which the petitioner objected. As to those findings to which
objections were not filed, all findings and recommendations
will be upheld unless they are “clearly erroneous or
contrary to law.” 28 U.S.C. § 636(b)(1)(A). As the
Supreme Court of the United States stated in United
States v. United States Gypsum Co., “a finding is
‘clearly erroneous' when although there is evidence
to support it, the reviewing court on the entire evidence is
left with the definite and firm conviction that a mistake has
been committed.” 333 U.S. 364, 395 (1948). Because the
petitioner filed objections to the report and recommendation,
the magistrate judge's recommendation will be reviewed
the magistrate judge correctly found that since the
petitioner's claims relate to the execution of a sentence
or calculation of a sentence, they are properly contested
either on direct appeal or in a 28 U.S.C. § 2255
proceeding; thus, the magistrate judge treated
petitioner's petition as a § 2255 petition.
Id. at 9. Further, the magistrate judge
appropriately found that the petitioner is not entitled to
application of the savings clause. Id. at 9.
Specifically, since the petitioner is not challenging his
conviction, the Jones test does not apply and
Wheeler's four-prong test applies. As to the first
prong, at the time of sentencing, settled law established the
legality of the sentence imposed. However, petitioner cannot
meet the second prong of the Wheeler test, because
any change to settled law which established the legality of
his sentence has not been deemed to apply retroactively to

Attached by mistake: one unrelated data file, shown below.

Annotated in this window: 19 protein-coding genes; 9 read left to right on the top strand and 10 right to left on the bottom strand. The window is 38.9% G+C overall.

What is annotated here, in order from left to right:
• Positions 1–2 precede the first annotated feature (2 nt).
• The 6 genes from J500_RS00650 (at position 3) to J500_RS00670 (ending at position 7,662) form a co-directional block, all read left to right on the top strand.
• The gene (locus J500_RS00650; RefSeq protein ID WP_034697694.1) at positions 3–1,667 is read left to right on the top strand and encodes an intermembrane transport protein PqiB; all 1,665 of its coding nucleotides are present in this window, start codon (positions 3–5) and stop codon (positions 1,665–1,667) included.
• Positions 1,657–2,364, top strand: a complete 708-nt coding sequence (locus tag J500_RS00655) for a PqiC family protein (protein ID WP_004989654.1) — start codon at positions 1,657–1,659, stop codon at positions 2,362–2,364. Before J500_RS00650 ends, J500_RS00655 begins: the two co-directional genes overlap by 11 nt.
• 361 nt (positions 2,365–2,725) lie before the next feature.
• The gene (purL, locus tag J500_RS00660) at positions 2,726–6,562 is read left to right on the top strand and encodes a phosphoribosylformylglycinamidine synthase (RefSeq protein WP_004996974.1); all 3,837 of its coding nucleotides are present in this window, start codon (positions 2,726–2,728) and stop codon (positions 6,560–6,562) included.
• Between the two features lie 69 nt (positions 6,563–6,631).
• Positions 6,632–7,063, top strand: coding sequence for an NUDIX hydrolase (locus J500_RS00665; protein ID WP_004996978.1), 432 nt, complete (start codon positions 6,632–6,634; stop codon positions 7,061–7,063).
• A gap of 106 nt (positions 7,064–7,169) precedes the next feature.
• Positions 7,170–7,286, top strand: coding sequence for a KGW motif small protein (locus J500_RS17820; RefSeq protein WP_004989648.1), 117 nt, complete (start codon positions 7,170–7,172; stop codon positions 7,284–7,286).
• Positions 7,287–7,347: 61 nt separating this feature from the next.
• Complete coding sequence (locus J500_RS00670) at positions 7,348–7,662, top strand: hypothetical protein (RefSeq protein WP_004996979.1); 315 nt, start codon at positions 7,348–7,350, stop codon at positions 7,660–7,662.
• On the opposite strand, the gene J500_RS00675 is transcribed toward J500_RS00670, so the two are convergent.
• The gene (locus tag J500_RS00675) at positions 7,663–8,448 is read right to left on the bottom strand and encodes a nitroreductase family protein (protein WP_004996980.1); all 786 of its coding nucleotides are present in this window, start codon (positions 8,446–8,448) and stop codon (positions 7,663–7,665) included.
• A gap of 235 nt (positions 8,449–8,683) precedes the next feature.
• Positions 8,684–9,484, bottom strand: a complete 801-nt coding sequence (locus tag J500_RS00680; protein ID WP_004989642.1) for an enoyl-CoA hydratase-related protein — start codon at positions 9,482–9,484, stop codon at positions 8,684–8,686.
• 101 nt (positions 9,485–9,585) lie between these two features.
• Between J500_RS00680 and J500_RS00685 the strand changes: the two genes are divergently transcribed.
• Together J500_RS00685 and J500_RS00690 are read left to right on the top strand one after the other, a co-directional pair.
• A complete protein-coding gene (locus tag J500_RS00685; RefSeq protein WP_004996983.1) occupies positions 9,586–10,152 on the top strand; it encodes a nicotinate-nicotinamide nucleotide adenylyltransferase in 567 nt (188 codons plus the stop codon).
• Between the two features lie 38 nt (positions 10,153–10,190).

cases on collateral review. Thus, the magistrate judge
correctly concluded that the third and fourth parts to the
test do not need to be considered, and that the petitioner is
not entitled to application of the savings clause.
the magistrate judge properly found that the petitioner's
reliance on Johnson, Mathis,
Descamps, and Nelson is misplaced.
Id. at 10-11. As the magistrate judge explains, in
Johnson v. United States, 135 S.Ct. 2251,
2555-57(2015), the Supreme Court held that the residual
clause of 18 U.S.C. § 924 of the Armed Career Criminal
Act (“ACCA”) as unconstitutionally vague. ECF No.
22 at 10. The only portion of the ACCA that was invalidated
was the section defining “violent felony” as any
crime punishable by more than one year in prison “or
otherwise involves conduct that presents a serious potential
risk of physical injury to another . . .” Id.
(citing 18 U.S.C. § 924(e)(2)(B)(ii)). Since the
petitioner was not sentenced under the ACCA, he could not
raise an argument regarding the invalidity of the residual
clause, and is not entitled to relief under Johnson.
Moreover, Mathis and Descamps are not
applied retroactively in this Circuit. See Stewart v.
United States, No. Elh-17-1408. 2017 WL 2361809, at *5
(D. Md. May 31, 2017); Brandon v. Wilson, No.
3:16cv142, 2017 WL 707497, at *4 (N.D. W.Va. Jan. 30, 2017).
Lastly, the magistrate judge correctly indicated there is no
indication that Watts has been overruled by other
cases, including Nelson. ECF No. 22 at 11.
this Court agrees with the magistrate judge's conclusion.
Specifically, the magistrate judge correctly found that the
petitioner is unable to satisfy the second prong of §
2255's savings clause to seek relief under § 2241.
Id. When a federal prisoner brings a § 2241
petition that does not fall within the scope of the savings
clause, the district court must dismiss the unauthorized
habeas petition for lack of jurisdiction. Therefore, this
Court adopts and affirms the report and recommendation in its
entirety, and the petitioner's § 2241 petition is
denied and dismissed without prejudice.
reasons discussed above, the report and recommendation of the
magistrate judge (ECF No. 22) is AFFIRMED and ADOPTED and the
petitioner's objections (ECF No. 24) are OVERRULED. It is
further ORDERED that this civil action be ...